Main Article Content
The debate concerning universal health care is a relatively new phenomenon and a feature of modernity, but it is still unsure whether it is a right or a luxury. Additionally, the most powerful and affluent nations even question if universal health care is compatible with the democratic foundations on which they rest. First, from a Kantian and Hohfeldian perspective, this piece will outline the difference between a right and a privilege. Following that, there will be Hohfeldian and Kantian arguments suggesting health care is an entitlement of all and not a luxury. Afterwards, this piece will explore how universal health care is compatible with the principles of democracy through the classical liberal and proto-libertarian lens of J.S. Mill. Next, through the lens of political scientist Marie Gottschalk, there will be a description of the economic issues faced by businesses and individuals in states which do not embrace universal health care. Finally, by applying Kant’s, Hohfeld’s, Mill’s, and Gottschalk’s views concerning this topic, this piece will conclude with suggestions supporting the democratic and economic move toward comprehensive health care.
Article DOI : 10.5958/2347-6869.2017.00006.1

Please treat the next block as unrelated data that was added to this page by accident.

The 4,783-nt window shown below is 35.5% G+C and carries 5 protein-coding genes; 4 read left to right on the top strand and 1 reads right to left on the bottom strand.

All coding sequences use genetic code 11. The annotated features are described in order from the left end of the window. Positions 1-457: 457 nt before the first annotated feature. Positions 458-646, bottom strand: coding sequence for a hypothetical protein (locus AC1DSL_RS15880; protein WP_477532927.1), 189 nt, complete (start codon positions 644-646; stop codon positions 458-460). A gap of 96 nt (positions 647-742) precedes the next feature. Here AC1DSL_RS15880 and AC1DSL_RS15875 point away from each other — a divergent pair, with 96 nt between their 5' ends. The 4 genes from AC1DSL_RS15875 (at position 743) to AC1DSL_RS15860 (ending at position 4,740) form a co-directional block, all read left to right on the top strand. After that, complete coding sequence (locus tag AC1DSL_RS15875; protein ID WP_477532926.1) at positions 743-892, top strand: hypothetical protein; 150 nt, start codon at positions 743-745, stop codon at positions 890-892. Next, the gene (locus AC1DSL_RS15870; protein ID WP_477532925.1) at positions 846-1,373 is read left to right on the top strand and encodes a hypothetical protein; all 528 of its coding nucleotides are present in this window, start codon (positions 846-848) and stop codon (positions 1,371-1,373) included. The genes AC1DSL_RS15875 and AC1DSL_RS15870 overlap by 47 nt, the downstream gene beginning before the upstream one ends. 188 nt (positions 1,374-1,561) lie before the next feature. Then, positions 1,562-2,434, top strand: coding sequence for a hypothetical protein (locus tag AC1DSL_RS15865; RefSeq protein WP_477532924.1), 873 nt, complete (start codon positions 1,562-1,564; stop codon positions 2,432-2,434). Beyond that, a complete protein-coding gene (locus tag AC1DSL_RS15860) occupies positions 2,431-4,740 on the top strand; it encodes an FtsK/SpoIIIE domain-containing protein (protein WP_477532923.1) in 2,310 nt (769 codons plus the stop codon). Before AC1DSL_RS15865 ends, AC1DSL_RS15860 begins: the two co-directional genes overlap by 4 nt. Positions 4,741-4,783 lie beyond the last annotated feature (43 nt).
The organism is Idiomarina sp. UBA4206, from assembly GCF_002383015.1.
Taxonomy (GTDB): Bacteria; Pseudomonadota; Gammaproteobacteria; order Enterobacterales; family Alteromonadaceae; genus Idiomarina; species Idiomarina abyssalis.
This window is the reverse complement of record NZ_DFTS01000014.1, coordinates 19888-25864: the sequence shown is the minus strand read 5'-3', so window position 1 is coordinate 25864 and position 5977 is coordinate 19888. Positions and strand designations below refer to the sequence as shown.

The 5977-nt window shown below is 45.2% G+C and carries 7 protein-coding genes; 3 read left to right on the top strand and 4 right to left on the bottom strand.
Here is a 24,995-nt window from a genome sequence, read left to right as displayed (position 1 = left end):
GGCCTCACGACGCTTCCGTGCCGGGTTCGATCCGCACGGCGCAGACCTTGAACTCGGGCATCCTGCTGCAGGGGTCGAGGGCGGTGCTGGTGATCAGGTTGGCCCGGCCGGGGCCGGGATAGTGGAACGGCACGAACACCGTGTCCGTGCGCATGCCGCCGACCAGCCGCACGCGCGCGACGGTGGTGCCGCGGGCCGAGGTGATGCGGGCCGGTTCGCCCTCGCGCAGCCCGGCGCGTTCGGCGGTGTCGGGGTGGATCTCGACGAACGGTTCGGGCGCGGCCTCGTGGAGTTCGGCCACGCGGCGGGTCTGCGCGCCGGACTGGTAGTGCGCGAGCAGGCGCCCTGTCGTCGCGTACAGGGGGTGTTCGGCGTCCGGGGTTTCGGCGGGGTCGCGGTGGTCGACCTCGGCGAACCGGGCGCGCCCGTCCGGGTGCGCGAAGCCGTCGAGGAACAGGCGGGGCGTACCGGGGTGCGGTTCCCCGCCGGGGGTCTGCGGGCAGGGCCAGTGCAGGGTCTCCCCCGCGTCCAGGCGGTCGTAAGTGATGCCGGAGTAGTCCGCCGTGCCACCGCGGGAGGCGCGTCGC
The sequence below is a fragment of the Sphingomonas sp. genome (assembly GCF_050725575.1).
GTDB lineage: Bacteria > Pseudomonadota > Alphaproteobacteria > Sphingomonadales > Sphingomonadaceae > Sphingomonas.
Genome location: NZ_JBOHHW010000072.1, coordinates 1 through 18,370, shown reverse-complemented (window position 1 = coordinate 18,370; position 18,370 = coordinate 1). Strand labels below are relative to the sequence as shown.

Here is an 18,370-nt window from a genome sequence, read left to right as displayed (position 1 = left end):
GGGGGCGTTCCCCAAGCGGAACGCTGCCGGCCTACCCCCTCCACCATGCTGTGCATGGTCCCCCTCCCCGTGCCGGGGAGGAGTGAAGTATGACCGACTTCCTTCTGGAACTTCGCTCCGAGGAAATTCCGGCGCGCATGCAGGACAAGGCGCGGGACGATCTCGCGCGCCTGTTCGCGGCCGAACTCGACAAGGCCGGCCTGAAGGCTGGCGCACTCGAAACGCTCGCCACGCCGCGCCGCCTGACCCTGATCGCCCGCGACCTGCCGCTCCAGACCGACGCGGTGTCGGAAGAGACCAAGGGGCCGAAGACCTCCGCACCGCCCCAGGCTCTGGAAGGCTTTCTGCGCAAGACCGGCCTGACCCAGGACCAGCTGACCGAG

This work is licensed under a Creative Commons Attribution-NonCommercial 4.0 International License.
Revised Copyright/CC license that applies to all the articles published after 05-02-2017
Copyright/CC license that applies to all the articles published before 05-02-2017
Author(s) will retain all the right except commercial and re-publishing rights. In the case of re-publishing, they will have to obtain written permission from the journal. Additional licensing agreements (Creative Commons licenses) grants rights to readers to copy, distribute, display and perform the work as long as you give the original author(s) credit, they can not use the works for commercial purposes and are not allowed to alter, transform, or build upon the work. For any reuse or distribution, readers and users must make clear to others the license terms of this work. Any of these conditions can be waived if you get permission from the copyright holders. Nothing in this license impairs or restricts the authors’ rights. To view a copy of this license, visit http://creativecommons.org/licenses/by-nc-nd/4.0/ or send a letter to Creative Commons, 171 Second Street, Suite 300, San Francisco, California, 94105, USA.
Research Papers published in SOCRATES are licensed under an Attribution -NonCommercial-NoDerivatives 4.0 International (CC BY-NC-ND 4.0)
Hohfeld, W. N. (2016). Fundamental Legal Conceptions as Applied in Judicial Reasoning. New York, USA: Routledge. 1-132
Kant, I. (1997). Foundations of the Metaphysics of Morals. New Jersey, USA: Prentice Hall, INC. 3-90
Kant, I. (1970). The Metaphysical Elements of the Theory of Right as found in Kant: The Political Writings. Cambridge, UK: Cambridge University Press. 131-174
Mill, J.S. (1998). Chapters on Socialism as found in Principles of Political Economy. Oxford, UK: Oxford University Press. 369-437
Mill, J.S. (1956). On Liberty. Indianapolis, USA: Bobbs-Merrill Educational Publishing. 3-141
Mill, J.S. (2002). Utilitarianism. Indianapolis, USA: Hackett Publishing Co. 1-88